Using this system, let’s look at some sample scores from the 2018 World Cup so far: USA vs. Portugal 18 to 17 instead of 2-2 draw; Belgium vs Russia 15-6 instead of 1-0 for Belgium; Portugal vs Iran 12-8 instead of 1-1; England vs Panama 31-6 instead of 6-1 for England; Spain vs Morocco 12-12 instead of 2-2 (an unusual tie score in both systems); Uruguay vs Russia 19-1 instead of a 3-0 win for Uruguay. Belgium would have beaten England 8-1 instead of 1-0.
Aside from the numbers being higher, the scores would have changed on average 12 times each match, or once every seven and a half minutes, compared to every 39 minutes using the traditional system. This five-fold increase in tempo would be more energising and rewarding for both players and fans.
And significantly, in 2014 there would have been only four tied games, rather than 17. None of the games would have been 0-0, instead of 11. Very seldom would a game have to go into extra time, and almost never would there be recourse to the hated practice of a tie-breaking kickoff.
Of course, if the teams had known that shots on goals were counted, their performance would have changed, and the results might have turned out differently. Without a doubt, strategy would evolve under these new rules, quite possibly for the better, making the games even more swift, strategic and satisfying. For example, the staleness of play noted in the final between Spain and the Netherlands in 2010 would have most likely been enlivened by a close 3-2 score at halftime. Offence would be spurred on to greater effort, and consequently defence as well.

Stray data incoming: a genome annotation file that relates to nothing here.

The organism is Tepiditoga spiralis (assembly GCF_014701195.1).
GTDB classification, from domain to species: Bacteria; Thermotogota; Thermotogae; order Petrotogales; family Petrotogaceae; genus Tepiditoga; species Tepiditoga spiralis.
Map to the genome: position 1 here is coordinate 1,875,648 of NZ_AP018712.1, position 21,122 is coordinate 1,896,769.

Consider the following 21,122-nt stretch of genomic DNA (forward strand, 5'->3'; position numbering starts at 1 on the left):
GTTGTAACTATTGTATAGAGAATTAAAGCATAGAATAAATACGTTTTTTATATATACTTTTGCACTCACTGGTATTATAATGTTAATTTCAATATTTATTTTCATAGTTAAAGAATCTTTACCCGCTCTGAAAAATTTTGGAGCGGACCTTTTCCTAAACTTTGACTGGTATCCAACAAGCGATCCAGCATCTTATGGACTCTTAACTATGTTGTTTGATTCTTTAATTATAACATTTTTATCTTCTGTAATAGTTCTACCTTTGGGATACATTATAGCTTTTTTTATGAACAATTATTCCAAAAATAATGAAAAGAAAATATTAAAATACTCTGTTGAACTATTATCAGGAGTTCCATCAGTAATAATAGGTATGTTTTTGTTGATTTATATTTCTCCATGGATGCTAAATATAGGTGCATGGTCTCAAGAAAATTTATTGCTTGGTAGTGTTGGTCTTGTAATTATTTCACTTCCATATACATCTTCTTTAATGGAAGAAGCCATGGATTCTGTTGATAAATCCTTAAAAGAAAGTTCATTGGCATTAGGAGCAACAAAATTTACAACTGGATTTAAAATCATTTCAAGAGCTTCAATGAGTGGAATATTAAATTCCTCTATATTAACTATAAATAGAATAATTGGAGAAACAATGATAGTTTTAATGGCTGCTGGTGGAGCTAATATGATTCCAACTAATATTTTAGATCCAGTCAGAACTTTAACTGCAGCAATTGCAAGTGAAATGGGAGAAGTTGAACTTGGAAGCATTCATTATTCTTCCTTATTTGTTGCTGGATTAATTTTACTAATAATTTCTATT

The advantages of my modest proposal are many and evident, the drawbacks none; and other than tradition’s reluctance to change, there seem to be no reasons against it. I profess, in the sincerity of my heart, that I have not the least personal interest in endeavouring to promote this necessary work, having no other motive than the public good, and by extension the relief of the general level of nervous tension in the world.
Published 13 Jul 2018
By Greg Evans
Twenty years ago Sean Bean drama When Saturday Comes cast the beautiful game in a darker, more honest light.
By Matt Turner
This year’s Sheffield Doc/Fest featured three profound tales of sporting triumph and tragedy.